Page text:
It was once known as ‘shell shock’ in WW I and ‘combat fatigue’ in WW II. It is a mental health disorder that occurs in individuals who have gone through or witnessed traumatic events. PTSD symptoms are characterized by nightmares, severe anxiety, and flashbacks, or uncontrollable thoughts about the traumatizing events.
Most of the individuals who go through the traumatic events may have difficulties in coping in the initial days but with good self-care and support, they get better with time. However, if the symptoms fail to get better with time, let’s say in months and interferes with your daily normal life, then you may be developing PTSD and you should seek effective treatment to manage the symptoms.
What Are The Symptoms Of Post-Traumatic Stress Disorder?
Symptoms of PTSD vary in severity from one individual to the other. In some people they might show a few weeks after the traumatic experience while in others it may take months or several years to appear after the event. These symptoms cause variance and significant difficulties in day to day normal activities, work, social, and well as family relations. In work case scenarios, they interfere with your normal daily life.
The symptoms of PTSD are grouped into four categories;
- The avoidance
- Intrusive memories
- Negative changes in mood and thinking
- Changes in emotional and physical reactions
In this stage, you may;
- Try as much as possible to avoid thinking or discussing the traumatic events
- Avoiding activities, people, objects and places that remind you of the traumatizing events
In the intrusive memories stage, you may;
- Have recurrent and unwanted memories of the traumatizing events
- Experience nightmares or distressing dreams about the traumatizing events
- Have flashbacks of the traumatizing events
- Physical reactions and emotional anguish to things or people that remind you of the traumatizing events
Negative Changes In Mood And Thinking
In this stage, symptoms may include;
- The feelings of hopelessness about the future
- Deprived memory capabilities and mostly remembers more of the traumatic events
- Trust issues on other people and the life events
- Negative thoughts about yourself and other people
- Difficulties in keeping close relations
- Emotional numbness
- Lack of the ability to enjoy the present or live the present moment
- Drastic lose of interest in things that you once enjoyed doing
- The feeling of being disconnected from family and friends
- Feeling emotionless
- Difficulties in feeling positive vibes
Changes In Emotional And Physical Reactions
- These are also known as arousal symptoms and marked by symptoms change from physical to emotional. They may include;
- Cognitive such as challenges in concentrating
- Overwhelming shame and at times guilt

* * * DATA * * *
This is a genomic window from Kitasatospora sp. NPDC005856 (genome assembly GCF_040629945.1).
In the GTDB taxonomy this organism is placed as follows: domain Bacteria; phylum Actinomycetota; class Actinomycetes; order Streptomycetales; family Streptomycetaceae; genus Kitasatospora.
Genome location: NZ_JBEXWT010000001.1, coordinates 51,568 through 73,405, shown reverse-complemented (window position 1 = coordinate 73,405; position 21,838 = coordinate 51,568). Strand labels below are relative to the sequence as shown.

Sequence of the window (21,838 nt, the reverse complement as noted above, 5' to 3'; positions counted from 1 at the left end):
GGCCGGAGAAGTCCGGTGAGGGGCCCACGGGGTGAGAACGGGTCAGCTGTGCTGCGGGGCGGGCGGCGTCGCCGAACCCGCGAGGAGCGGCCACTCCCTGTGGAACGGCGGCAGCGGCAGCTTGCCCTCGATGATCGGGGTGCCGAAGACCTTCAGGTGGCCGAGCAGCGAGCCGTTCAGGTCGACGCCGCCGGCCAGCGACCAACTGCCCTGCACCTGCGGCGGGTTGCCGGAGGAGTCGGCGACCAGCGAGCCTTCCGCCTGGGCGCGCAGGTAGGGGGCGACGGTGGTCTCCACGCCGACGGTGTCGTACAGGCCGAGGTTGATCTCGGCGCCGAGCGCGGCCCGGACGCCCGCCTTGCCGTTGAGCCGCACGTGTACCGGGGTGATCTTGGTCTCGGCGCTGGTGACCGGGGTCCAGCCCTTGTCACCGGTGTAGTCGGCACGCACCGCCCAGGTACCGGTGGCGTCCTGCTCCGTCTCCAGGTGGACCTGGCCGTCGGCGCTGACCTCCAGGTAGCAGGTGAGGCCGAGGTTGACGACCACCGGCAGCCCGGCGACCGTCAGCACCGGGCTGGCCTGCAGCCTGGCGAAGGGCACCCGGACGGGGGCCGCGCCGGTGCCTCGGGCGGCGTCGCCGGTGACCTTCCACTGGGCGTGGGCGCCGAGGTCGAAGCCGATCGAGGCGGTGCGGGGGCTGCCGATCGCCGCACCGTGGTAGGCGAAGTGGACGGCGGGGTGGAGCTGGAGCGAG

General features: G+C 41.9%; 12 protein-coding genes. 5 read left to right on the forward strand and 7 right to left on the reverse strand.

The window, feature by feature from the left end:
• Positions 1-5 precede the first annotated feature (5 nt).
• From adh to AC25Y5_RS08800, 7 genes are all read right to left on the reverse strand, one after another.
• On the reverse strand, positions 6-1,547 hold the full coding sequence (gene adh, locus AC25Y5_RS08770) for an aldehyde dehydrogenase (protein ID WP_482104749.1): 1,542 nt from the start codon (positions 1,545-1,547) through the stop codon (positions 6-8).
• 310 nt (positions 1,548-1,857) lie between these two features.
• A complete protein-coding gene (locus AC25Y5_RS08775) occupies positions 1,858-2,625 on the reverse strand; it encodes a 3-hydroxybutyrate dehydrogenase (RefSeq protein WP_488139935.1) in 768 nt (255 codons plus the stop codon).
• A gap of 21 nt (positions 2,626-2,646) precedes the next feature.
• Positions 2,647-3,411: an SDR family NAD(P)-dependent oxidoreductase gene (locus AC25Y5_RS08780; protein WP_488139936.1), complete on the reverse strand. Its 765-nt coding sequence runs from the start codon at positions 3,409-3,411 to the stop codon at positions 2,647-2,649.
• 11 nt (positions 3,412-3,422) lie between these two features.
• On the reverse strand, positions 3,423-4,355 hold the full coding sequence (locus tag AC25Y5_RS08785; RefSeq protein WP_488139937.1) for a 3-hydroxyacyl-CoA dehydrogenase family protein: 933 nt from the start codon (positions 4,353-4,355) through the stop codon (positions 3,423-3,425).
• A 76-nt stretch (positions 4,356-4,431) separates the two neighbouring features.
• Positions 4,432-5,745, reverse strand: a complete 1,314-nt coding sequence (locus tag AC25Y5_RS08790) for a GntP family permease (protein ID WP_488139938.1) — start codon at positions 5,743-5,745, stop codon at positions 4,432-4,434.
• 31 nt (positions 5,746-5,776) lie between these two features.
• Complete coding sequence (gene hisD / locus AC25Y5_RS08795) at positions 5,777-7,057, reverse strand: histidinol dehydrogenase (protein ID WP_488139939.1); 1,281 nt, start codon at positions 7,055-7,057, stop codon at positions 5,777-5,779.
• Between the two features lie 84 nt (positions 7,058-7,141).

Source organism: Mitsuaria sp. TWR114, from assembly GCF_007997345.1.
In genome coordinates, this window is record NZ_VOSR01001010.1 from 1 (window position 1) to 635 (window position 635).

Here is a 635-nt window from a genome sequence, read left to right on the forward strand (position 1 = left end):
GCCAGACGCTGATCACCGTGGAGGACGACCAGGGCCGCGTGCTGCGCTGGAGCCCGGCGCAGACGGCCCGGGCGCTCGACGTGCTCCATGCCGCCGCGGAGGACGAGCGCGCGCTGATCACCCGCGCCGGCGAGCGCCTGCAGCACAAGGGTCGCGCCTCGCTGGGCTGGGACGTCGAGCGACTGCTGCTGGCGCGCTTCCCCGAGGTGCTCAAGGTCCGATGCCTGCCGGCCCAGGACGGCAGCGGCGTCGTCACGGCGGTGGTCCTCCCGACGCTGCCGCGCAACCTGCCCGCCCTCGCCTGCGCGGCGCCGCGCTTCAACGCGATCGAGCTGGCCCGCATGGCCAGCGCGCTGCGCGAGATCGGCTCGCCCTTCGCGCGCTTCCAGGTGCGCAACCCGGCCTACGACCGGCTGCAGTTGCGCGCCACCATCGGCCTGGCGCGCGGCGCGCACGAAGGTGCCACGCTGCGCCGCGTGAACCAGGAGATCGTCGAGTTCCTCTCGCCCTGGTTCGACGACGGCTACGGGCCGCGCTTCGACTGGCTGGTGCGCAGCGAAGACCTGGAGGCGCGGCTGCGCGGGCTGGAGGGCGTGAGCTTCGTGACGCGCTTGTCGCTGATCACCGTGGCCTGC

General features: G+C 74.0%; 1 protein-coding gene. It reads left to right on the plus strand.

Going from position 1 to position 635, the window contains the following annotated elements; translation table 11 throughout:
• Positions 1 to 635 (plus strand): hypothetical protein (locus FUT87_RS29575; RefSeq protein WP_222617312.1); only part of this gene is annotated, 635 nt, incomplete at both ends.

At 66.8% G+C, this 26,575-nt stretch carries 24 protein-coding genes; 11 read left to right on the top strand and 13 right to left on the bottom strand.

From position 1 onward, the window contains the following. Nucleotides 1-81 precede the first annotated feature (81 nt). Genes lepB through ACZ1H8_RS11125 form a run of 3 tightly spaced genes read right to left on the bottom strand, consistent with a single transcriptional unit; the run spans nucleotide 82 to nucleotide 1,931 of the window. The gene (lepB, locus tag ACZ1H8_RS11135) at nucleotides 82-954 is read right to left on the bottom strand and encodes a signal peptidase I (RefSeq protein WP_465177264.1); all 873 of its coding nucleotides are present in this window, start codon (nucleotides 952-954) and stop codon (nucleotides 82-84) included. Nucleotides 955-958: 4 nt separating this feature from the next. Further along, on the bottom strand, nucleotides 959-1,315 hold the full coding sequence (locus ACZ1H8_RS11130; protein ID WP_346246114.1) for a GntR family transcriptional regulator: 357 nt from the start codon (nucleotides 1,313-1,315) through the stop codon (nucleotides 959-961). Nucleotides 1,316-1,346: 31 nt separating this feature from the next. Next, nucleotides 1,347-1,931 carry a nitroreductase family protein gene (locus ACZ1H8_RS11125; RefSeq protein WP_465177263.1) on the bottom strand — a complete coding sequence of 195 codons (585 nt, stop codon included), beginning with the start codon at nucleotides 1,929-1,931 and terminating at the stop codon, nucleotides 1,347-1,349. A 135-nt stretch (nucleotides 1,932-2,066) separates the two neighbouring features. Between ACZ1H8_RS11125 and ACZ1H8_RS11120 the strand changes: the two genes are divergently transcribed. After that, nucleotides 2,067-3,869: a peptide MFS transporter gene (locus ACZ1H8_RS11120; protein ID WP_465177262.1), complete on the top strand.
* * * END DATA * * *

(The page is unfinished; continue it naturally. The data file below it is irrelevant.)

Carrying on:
- Difficulties in sleeping
- Being effortlessly frightened
- Angry outbursts, irritability, and aggressiveness
- Self-harming behaviors such as alcohol and substance abuse
- Always being on watch for the threat
However, in younger children (often 6 years and below), symptoms may also include;
- Constant nightmares that may not include the actual traumatizing events
- Acting out the traumatizing events or showing the aspects of the traumatic events through play
Causes Of Post-Traumatic Stress Disorder
You can develop PTSD when;
- you experience, go through, learn about, or get involved in a horrific incident that is life-threatening, got seriously injured, or sexual violations.
- Some people develop PTSD symptoms while others do not after these experiences. There is no clear scientific research to explain this. However, like most mental health disorders, PTSD is attributed by a mix of:
- Past stressful experiences which depend on the severity and the amount of exposure to these experiences in your life
- Temperament or inherited personality features
- Your brain response to stress and how it regulates hormones and chemicals relating to stress management
- History of mental risks such as anxiety or depression
Types Of Traumatic Events
- Sexual violence
- Physical assaults
- Combat exposure
- A fatal accident
- Physical abuse in childhood
Other traumatic events can also lead to PTSD such as natural disasters, terrorist attacks, torture, chronic medical diagnosis, fire, robbery among others
Complications of PTSD
Most PTSD if it goes untreated can disorient your whole life costing you your job, relationships, or the ability to drive a happy normal life. It may increase you’re the development of mental conditions such as:
- Eating disorders
- Suicidal and self-harming thoughts
- Alcohol and substance use disorder
Prevention Of Post-Traumatic Stress Disorder
In most cases after surviving a traumatic event, most of us end up experiencing PTSD- like signs and symptoms and we cannot help to stop thinking of the event. Anger, fear, guilt, anxiety, depression; which is very normal as are reactions to trauma. However, not all people exposed to traumatic events end up developing post-traumatic stress disorder.
However, when you develop these symptoms, it is wise to seek help. Turn to trusted friends and family who will lend your ears and comfort you.
You can also schedule a short course therapy session with a health professional.
If you are spiritual or have a faith that you follow, it may be helpful to join up a faith community.
Support may help you in PTSD management.